In the 1770s, William Hornby, the Governor of Bombay, shifted his official residence to Parel. This area then became one of the poshest areas of the city. In 1867, tanners and dealers in dry fish were relocated in this area. By the 1870s, several cotton mills had been established in the reclaimed lands in Parel (West). Gradually, Paral became very polluted. In 1883, the Governor's wife died of cholera in the Government House. Two years later, the Governor's Mansion was moved to Malabar Point. During the plague epidemics of the 1890s, the old Government House was leased to the newly founded Haffkine Institute. After the plague epidemics, mills proliferated in this area. In 1915, the Parel Bridge was built with linked the Western and Central Railway stations. It became an industrial area and in addition provided space for mill workers.

The MMRDA was appointed as the "Special Planning Authority" for planning and developing the Bandra-Kurla complex in 1977. It covers 370 hectares of once low-lying land on either side of the Mithi river, Vakola Nalla and Mahim Creek. The area had poor surface drainage and was severely affected by pollution in the Mahim Creek. One of the important features of the channelisation of Mithi river and Vakola nalla was to improve water carrying capacity and reduce pollution. Mithi River for about 4.5 km. of its length from Mahim Causeway to C.S.T. Road Bridge and its tributary Vakola Nalla, for 2.5 km. of its length, have been channelised for an average 60 m. and 40 m. bed widths respectively, thereby improving the hydraulic features of these two important water courses in the BKC area.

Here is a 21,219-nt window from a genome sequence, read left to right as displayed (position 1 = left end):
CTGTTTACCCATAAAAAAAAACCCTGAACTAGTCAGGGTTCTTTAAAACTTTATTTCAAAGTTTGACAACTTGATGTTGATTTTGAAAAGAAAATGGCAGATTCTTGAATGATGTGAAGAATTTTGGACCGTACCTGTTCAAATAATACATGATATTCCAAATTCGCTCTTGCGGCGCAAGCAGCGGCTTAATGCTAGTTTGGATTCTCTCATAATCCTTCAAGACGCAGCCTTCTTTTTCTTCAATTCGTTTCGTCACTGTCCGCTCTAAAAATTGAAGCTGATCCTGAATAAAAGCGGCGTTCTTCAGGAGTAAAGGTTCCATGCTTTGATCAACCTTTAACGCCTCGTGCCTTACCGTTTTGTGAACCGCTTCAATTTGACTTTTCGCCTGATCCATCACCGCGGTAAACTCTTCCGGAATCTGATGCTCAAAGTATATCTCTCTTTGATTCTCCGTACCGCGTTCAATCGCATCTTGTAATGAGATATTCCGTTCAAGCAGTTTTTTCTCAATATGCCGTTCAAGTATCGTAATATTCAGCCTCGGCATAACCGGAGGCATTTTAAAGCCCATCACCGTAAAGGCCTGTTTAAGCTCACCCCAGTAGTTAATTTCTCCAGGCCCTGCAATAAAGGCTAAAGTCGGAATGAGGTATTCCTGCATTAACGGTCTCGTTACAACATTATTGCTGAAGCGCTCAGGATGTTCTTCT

The commercial development in BKC includes private and government offices (state and central), banks, wholesale establishments, etc. and will provide ultimately about 2,00,000 jobs in the area. The MMRDA has so far developed 19 hectares of marshy land in the 'E' Block where a number of office buildings have been constructed. These buildings together provide an office space of 174,000 square metres with a potential to accommodate 17,400 jobs. An Urban Plaza and Park named 'CITY PARK' has been developed on an area of about 22,500 square metres in this block.